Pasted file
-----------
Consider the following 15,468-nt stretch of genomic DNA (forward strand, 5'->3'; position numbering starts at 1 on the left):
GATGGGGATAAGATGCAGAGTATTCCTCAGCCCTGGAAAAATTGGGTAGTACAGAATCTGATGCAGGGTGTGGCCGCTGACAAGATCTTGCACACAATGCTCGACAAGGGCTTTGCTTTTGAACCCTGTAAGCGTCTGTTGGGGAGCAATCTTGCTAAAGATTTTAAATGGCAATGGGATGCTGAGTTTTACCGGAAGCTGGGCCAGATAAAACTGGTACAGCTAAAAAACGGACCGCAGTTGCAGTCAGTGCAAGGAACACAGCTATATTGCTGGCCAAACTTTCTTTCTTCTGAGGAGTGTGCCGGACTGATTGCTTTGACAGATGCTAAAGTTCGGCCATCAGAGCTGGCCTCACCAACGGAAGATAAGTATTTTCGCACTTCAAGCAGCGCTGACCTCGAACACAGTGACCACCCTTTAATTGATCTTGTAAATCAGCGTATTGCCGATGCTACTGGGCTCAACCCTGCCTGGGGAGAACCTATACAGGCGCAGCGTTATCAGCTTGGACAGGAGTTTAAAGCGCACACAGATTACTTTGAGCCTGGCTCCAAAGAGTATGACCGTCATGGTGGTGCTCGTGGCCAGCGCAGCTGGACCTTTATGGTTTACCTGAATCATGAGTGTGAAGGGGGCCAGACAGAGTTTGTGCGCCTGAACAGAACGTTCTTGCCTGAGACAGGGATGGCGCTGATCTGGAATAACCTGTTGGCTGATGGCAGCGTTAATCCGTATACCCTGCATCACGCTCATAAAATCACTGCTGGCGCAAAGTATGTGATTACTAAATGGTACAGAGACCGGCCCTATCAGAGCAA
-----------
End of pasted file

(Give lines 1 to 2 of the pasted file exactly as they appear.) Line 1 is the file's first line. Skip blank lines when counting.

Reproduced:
Consider the following 15,468-nt stretch of genomic DNA (forward strand, 5'->3'; position numbering starts at 1 on the left):
GATGGGGATAAGATGCAGAGTATTCCTCAGCCCTGGAAAAATTGGGTAGTACAGAATCTGATGCAGGGTGTGGCCGCTGACAAGATCTTGCACACAATGCTCGACAAGGGCTTTGCTTTTGAACCCTGTAAGCGTCTGTTGGGGAGCAATCTTGCTAAAGATTTTAAATGGCAATGGGATGCTGAGTTTTACCGGAAGCTGGGCCAGATAAAACTGGTACAGCTAAAAAACGGACCGCAGTTGCAGTCAGTGCAAGGAACACAGCTATATTGCTGGCCAAACTTTCTTTCTTCTGAGGAGTGTGCCGGACTGATTGCTTTGACAGATGCTAAAGTTCGGCCATCAGAGCTGGCCTCACCAACGGAAGATAAGTATTTTCGCACTTCAAGCAGCGCTGACCTCGAACACAGTGACCACCCTTTAATTGATCTTGTAAATCAGCGTATTGCCGATGCTACTGGGCTCAACCCTGCCTGGGGAGAACCTATACAGGCGCAGCGTTATCAGCTTGGACAGGAGTTTAAAGCGCACACAGATTACTTTGAGCCTGGCTCCAAAGAGTATGACCGTCATGGTGGTGCTCGTGGCCAGCGCAGCTGGACCTTTATGGTTTACCTGAATCATGAGTGTGAAGGGGGCCAGACAGAGTTTGTGCGCCTGAACAGAACGTTCTTGCCTGAGACAGGGATGGCGCTGATCTGGAATAACCTGTTGGCTGATGGCAGCGTTAATCCGTATACCCTGCATCACGCTCATAAAATCACTGCTGGCGCAAAGTATGTGATTACTAAATGGTACAGAGACCGGCCCTATCAGAGCAA